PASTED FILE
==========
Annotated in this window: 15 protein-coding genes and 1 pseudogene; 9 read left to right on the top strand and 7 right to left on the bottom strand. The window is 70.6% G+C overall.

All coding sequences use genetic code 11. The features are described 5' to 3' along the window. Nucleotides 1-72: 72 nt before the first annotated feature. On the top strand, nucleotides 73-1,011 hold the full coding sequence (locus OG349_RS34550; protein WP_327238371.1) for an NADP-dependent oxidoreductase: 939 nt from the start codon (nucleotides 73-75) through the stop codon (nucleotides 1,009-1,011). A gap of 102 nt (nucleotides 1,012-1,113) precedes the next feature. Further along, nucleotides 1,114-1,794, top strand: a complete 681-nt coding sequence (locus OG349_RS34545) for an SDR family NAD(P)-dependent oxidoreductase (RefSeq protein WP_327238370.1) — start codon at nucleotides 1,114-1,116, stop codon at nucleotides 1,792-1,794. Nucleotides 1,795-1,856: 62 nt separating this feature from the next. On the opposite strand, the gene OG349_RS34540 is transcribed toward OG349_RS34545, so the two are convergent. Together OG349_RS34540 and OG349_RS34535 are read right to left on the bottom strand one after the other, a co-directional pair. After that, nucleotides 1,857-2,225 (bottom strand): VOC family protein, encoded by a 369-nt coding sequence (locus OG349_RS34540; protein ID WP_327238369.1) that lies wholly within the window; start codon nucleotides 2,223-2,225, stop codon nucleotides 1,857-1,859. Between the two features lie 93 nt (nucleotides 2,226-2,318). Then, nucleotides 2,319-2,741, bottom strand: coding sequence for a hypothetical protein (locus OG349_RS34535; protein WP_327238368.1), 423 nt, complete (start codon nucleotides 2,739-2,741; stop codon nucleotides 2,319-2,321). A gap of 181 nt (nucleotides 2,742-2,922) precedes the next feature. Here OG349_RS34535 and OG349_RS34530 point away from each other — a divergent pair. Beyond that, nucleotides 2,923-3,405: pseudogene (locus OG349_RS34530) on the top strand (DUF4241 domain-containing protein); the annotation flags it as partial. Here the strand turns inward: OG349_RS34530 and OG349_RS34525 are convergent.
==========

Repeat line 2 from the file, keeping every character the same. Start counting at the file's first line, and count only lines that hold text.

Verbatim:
All coding sequences use genetic code 11. The features are described 5' to 3' along the window. Nucleotides 1-72: 72 nt before the first annotated feature. On the top strand, nucleotides 73-1,011 hold the full coding sequence (locus OG349_RS34550; protein WP_327238371.1) for an NADP-dependent oxidoreductase: 939 nt from the start codon (nucleotides 73-75) through the stop codon (nucleotides 1,009-1,011). A gap of 102 nt (nucleotides 1,012-1,113) precedes the next feature. Further along, nucleotides 1,114-1,794, top strand: a complete 681-nt coding sequence (locus OG349_RS34545) for an SDR family NAD(P)-dependent oxidoreductase (RefSeq protein WP_327238370.1) — start codon at nucleotides 1,114-1,116, stop codon at nucleotides 1,792-1,794. Nucleotides 1,795-1,856: 62 nt separating this feature from the next. On the opposite strand, the gene OG349_RS34540 is transcribed toward OG349_RS34545, so the two are convergent. Together OG349_RS34540 and OG349_RS34535 are read right to left on the bottom strand one after the other, a co-directional pair. After that, nucleotides 1,857-2,225 (bottom strand): VOC family protein, encoded by a 369-nt coding sequence (locus OG349_RS34540; protein ID WP_327238369.1) that lies wholly within the window; start codon nucleotides 2,223-2,225, stop codon nucleotides 1,857-1,859. Between the two features lie 93 nt (nucleotides 2,226-2,318). Then, nucleotides 2,319-2,741, bottom strand: coding sequence for a hypothetical protein (locus OG349_RS34535; protein WP_327238368.1), 423 nt, complete (start codon nucleotides 2,739-2,741; stop codon nucleotides 2,319-2,321). A gap of 181 nt (nucleotides 2,742-2,922) precedes the next feature. Here OG349_RS34535 and OG349_RS34530 point away from each other — a divergent pair. Beyond that, nucleotides 2,923-3,405: pseudogene (locus OG349_RS34530) on the top strand (DUF4241 domain-containing protein); the annotation flags it as partial. Here the strand turns inward: OG349_RS34530 and OG349_RS34525 are convergent.